"While the system was designed to, and can, perform fine-tuned searches [of personal email], it is also capable of broad sweeps," said the review team in the report. "Incorrectly configured, Carnivore can record any traffic it monitors."

As if that wasn't enough, several bugs were found by the Iitri team and reported back to the FBI.

The balanced criticism of the review team has apparently taken many in the privacy community by surprise.

Reacting to Tuesday press reports indicating that the review team had released a more favorable analysis, the American Civil Liberties Union criticised the report before the DoJ published it on the Web.

The Electronic Privacy Information Centre reiterated criticisms of the review soon after its release, saying that the analysis raises more questions than it answers, but then quoted the review team's own observations regarding lack of accountability.

With the increasing use of wiretaps by law enforcement, the Privacy Foundation called for a revamping of surveillance legislation to give citizens the same protections on the Internet as they have on the telephone.

"The trend in law enforcement... is to use technology to the utmost," said Stephen Keating, executive director of the Denver-based organisation. "Given the rising use of email and the surveillance potential of Carnivore, federal lawmakers should put Carnivore on a very tight leash."

The report also gave more details of two components that -- with Carnivore -- form the DragonWare Suite.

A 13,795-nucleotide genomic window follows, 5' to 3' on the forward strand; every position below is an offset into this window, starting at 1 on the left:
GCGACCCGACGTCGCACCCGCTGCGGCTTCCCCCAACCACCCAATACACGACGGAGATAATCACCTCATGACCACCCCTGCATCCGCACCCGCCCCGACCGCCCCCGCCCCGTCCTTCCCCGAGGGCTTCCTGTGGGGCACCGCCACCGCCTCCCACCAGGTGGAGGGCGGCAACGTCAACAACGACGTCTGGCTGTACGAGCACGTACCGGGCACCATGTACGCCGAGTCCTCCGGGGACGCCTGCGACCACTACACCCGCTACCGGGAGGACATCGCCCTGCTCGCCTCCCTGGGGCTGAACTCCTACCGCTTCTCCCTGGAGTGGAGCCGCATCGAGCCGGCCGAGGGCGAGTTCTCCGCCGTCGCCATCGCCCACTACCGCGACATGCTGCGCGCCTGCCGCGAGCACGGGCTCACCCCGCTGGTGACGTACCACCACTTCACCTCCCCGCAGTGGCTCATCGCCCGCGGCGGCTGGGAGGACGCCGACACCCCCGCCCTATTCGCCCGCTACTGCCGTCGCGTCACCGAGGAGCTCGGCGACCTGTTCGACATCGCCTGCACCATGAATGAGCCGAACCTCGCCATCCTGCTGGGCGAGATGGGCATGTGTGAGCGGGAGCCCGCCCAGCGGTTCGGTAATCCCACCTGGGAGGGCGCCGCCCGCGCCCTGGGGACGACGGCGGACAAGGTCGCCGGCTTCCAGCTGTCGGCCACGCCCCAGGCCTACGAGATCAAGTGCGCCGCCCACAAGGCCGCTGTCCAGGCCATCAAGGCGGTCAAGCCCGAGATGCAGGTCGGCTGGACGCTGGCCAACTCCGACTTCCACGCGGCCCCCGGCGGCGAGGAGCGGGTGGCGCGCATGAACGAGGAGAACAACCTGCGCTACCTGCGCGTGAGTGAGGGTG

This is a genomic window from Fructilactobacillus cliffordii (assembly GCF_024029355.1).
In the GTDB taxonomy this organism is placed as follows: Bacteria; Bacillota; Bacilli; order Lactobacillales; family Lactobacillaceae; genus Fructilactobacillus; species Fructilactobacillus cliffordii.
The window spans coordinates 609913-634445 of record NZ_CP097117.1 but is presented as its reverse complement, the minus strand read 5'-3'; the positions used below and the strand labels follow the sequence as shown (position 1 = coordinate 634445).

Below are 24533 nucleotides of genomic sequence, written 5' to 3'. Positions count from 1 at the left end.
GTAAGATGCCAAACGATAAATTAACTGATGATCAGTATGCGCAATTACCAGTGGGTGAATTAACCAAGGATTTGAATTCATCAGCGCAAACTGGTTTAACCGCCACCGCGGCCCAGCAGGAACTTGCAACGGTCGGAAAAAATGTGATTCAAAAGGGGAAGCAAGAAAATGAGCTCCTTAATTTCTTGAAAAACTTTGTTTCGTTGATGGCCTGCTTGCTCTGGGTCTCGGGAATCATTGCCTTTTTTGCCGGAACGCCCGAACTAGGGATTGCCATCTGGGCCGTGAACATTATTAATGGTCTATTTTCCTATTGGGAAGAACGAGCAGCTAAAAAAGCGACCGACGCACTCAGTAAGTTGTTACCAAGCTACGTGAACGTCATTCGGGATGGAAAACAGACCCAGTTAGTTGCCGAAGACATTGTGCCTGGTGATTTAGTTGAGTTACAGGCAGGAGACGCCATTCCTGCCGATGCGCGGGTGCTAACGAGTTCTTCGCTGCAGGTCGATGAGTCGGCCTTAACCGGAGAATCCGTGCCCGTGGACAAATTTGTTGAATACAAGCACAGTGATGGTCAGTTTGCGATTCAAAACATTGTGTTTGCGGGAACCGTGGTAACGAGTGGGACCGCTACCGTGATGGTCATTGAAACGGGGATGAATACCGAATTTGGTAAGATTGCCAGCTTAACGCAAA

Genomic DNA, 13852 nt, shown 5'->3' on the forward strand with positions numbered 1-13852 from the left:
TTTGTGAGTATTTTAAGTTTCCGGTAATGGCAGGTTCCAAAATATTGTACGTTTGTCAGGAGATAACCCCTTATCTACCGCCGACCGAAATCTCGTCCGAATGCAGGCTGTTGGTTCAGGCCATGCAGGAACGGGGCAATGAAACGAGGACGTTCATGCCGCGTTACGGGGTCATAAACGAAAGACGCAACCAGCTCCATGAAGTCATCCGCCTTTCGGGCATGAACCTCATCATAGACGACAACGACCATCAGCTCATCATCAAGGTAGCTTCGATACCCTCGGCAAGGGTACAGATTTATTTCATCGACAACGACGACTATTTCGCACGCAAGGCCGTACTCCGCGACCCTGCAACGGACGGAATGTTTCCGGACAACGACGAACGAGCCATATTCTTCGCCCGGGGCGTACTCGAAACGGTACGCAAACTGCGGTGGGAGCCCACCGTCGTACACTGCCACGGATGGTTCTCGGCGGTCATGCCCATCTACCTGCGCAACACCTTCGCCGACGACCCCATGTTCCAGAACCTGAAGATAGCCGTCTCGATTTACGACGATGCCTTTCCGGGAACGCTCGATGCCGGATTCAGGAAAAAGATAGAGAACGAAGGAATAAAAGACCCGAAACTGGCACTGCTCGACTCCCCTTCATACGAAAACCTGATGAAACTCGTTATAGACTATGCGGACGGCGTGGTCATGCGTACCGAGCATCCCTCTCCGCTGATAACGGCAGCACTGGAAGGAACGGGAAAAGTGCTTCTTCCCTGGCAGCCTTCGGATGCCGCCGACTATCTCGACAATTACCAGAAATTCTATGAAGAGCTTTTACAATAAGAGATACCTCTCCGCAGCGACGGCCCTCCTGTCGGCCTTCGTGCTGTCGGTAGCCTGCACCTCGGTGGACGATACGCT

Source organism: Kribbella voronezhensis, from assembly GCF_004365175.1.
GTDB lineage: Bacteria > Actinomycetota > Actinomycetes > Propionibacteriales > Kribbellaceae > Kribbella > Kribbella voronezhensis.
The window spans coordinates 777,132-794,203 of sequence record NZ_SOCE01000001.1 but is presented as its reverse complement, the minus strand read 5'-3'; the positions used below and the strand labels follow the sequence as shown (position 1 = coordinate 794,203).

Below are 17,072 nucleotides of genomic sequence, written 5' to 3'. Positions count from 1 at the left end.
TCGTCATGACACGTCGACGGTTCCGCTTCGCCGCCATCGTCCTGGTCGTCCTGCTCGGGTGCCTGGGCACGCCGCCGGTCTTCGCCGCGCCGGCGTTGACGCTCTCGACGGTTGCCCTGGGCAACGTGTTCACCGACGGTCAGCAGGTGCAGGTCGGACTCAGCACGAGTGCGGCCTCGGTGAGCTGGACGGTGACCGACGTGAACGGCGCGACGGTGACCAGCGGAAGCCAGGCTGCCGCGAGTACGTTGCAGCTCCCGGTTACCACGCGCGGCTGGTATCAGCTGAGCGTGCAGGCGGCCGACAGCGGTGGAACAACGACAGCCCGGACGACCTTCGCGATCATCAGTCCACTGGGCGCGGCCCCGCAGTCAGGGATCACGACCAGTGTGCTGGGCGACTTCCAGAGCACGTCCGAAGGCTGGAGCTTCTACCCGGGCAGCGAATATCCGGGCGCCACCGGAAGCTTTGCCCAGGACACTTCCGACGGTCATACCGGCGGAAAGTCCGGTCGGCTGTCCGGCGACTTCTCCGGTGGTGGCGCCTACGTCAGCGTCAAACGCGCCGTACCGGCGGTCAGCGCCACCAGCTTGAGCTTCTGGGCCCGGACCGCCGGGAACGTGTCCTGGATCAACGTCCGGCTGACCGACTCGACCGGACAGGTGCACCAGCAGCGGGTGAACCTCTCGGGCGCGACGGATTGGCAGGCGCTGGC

Known as Packeteer and CoolMiner, the two components aid agents in analyzing the raw data collected by Carnivore.

Packeteer processes the raw output of Carnivore to turn Internet data into more meaningful information about the targeted communication. CoolMiner uses statistical analysis to summarise the Internet traffic, display TO and FROM information, or show the full content of the message.

According to the report, a major improvement to the system -- Carnivore 2.0 -- is currently entering preliminary tests.

As part of the report, the Iitri team recommended that the FBI create separate versions of the software: one to satisfy court orders to trace where messages are going, and another to actually tap into the message content itself.

In addition, the review board asked that new versions of the software identify operators and provide a log of what each operator did, so that agents can be held accountable for their use of the system. It also recommended that the configuration of the system -- including what users are targeted and how much information is collected -- be tied indelibly to the actual data.

Finally, though the team agrees that Carnivore's current source code should not be released for security reasons, future versions should be.

The draft report is available for comment until Dec. 1, at which time the review team plans to finalise the analysis of the Internet surveillance system. Iitri plans to provide the final report to the DoJ on 8 December.